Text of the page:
Warning: Contains Plot Spoilers!

The Thing I Didn’t Know I Didn’t Know
By Brent Hartinger



Twenty-three-year-old Russel Middlebrook searches for the secret to gay life and love in trendy Seattle.


(1) The twenties are a time of exploration and self-discovery. But while that can be exciting, it can also be confusing and frightening.

(2) Everyone has illusions in life; they’re part of what keep us going. But most illusions are not sustainable over the long-term.

(3) Nobody knows anything for sure, but people are very reluctant to admit that to other people, compounding our individual feelings of frustration and isolation.

(4) The most important thing of all is human connection. But in a way, it’s also the most difficult.

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(1) The first line in the book is: “I was officially lost.” But Russel’s not just lost in a bad part of town. In what other ways is he lost?

(2) Russel divides the people around him into those with Unstoppable Career Drive and those with Passionate Aimlessness. Is that really accurate? If it’s not, why would Russel think it?

(3) Is Russel a reliable narrator? Can you think of examples of how he isn’t?

(4) Russel decides not to call Kevin, because it’s better to live with the fantasy than risk the reality that it might not work out. Have you ever done something like this?

(5) What do you think of Vernie? Is she a good influence on Russel? Why? Do you think Russel’s right when he suspects she’s befriending him, at least in part, because she feels guilty about how she treated her own children?

(6) Russel repeatedly questions whether the things he says are racist or sexist. Regardless of what you think about his specific comments, do you find yourself worrying if people will take offense at things you say? What does that say about the age we live in?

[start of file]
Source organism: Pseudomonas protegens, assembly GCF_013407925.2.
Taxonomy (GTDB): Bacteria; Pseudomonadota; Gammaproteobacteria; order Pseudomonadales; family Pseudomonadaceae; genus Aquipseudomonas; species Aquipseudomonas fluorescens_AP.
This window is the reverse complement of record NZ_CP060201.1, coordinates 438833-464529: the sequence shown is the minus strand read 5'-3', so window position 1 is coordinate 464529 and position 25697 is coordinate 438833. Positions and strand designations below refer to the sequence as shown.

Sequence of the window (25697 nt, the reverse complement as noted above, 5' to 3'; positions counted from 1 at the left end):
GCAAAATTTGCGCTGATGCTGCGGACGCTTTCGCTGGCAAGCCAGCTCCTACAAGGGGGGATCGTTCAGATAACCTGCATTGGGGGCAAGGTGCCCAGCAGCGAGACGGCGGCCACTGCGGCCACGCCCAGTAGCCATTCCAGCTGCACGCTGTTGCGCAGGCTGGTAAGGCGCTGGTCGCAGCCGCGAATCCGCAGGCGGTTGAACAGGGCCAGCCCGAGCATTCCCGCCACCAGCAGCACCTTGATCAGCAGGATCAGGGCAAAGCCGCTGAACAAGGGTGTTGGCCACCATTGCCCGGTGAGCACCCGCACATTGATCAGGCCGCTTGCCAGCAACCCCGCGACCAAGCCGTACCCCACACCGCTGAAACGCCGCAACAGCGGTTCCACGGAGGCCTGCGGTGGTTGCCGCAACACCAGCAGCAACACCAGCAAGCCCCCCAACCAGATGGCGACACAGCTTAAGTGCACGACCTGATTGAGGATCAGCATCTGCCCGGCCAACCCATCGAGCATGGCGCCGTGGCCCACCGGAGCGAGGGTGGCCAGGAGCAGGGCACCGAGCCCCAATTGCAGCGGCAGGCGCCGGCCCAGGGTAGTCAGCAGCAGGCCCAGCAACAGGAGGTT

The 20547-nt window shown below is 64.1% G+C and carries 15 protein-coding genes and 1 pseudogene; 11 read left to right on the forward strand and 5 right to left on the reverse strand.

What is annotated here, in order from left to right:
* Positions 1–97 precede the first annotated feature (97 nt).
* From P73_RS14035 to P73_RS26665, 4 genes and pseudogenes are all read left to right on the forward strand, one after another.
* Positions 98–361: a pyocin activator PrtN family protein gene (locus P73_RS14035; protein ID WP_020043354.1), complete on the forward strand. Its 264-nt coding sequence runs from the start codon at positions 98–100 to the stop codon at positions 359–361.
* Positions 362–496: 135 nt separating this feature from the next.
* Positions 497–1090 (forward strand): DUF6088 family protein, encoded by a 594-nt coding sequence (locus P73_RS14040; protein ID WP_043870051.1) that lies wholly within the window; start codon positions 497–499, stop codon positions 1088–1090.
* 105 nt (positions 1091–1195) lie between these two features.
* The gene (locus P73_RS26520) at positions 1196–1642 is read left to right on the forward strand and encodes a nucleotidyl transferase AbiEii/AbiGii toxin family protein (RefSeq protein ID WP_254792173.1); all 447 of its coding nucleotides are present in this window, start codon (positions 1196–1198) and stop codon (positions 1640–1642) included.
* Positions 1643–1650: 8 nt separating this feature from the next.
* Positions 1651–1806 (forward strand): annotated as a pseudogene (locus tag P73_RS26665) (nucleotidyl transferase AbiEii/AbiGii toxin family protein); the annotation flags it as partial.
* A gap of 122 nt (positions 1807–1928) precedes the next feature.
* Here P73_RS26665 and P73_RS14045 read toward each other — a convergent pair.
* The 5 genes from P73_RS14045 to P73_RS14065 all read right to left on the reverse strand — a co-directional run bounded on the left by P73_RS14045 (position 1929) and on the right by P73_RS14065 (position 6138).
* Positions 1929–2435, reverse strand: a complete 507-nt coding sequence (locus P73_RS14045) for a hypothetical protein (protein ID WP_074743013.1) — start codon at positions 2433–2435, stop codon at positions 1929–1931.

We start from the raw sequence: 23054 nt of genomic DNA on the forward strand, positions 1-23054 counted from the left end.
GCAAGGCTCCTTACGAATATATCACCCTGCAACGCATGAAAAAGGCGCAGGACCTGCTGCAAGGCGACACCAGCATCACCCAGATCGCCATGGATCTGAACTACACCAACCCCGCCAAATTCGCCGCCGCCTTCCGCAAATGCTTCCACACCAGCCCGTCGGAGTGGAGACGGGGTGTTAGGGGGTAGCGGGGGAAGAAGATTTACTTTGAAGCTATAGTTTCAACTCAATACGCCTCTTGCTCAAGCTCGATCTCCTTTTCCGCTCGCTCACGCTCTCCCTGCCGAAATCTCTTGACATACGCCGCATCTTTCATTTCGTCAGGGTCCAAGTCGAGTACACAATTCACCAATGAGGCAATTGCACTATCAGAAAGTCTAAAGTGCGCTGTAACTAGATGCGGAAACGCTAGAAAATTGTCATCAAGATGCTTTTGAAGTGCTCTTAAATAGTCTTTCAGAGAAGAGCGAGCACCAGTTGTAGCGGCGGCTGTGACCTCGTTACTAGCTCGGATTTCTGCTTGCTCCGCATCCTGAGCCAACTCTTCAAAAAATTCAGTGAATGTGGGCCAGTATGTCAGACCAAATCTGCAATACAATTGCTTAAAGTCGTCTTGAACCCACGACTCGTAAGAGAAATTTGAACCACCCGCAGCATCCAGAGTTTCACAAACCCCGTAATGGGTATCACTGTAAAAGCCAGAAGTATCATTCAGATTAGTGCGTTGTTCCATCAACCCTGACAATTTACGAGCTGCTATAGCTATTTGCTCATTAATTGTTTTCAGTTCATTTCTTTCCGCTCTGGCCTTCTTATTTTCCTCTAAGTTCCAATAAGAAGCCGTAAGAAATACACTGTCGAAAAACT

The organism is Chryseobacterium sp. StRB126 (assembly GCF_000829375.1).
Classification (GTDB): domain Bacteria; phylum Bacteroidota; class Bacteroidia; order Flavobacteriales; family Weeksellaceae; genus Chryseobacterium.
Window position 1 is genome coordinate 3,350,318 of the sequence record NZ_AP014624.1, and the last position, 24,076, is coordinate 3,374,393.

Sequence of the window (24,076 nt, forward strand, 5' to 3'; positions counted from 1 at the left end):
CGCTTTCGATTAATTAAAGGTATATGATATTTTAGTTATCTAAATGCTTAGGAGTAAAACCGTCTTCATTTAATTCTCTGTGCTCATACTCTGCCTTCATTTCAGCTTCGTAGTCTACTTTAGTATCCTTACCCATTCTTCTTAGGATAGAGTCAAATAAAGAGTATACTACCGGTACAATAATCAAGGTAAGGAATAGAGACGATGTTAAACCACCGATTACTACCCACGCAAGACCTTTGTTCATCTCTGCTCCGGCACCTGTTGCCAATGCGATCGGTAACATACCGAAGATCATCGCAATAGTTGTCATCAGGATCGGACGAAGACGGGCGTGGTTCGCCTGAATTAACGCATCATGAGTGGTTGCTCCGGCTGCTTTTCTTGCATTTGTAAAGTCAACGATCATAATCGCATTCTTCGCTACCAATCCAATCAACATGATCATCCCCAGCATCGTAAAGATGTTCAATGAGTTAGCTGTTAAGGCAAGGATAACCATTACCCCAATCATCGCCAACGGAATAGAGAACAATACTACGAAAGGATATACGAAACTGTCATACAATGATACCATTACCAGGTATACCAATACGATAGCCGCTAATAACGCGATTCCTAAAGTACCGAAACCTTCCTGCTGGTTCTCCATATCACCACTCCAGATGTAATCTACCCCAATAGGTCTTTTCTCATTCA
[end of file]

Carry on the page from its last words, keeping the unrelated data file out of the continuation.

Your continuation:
(7) What do you think about polyamory? What do you think about Russel’s annoyance about how polyamorists try to associate their movement with the LGBT one? Is Min right when she says polyamory isn’t necessarily about sex?

(8) Is Russel an asshole? Why? Does that the fact that he worries he’s being an asshole make him less of an asshole, or is he just rationalizing?

(9) What does Russel mean when he says that he and Kevin have “lost their innocence.” Have they really? Is such a loss inevitable?

(10) Virtually every character in the book chooses to hold an illusion about something: Russel, Min, Gunnar, Kevin, Vernie, even Boston, the Bigfoot hunters, and Russel’s parents. What are their respective illusions? What does it mean that most of these illusions are not sustainable in the long run? What illusions do you hold? Have you ever deliberately chosen to believe an illusion over reality? What happened?

(11) The thing Russel didn’t know he didn’t know is that his friends are just as lost and confused as he is. Do you remember when you first had this realization? Did knowing it make you feel better?

(12) The other thing Russel didn’t know (or at least didn’t remember) is the importance of his friends. He says they’re at least as important as a husband or wife. Is he right?

(13) Did Gunnar really see Bigfoot?

(14) If you don’t know you’re lost, are you still lost? If you can’t know for sure the meaning of your life, does that make it less meaningful?

(15) Vernie says that the ending to a story should be both unexpected and inevitable. Would the ending to this story qualify? Russel says it’s not a fake feel-good ending like the ending to Pretty Woman because he earned it. Did he?

Brent Hartinger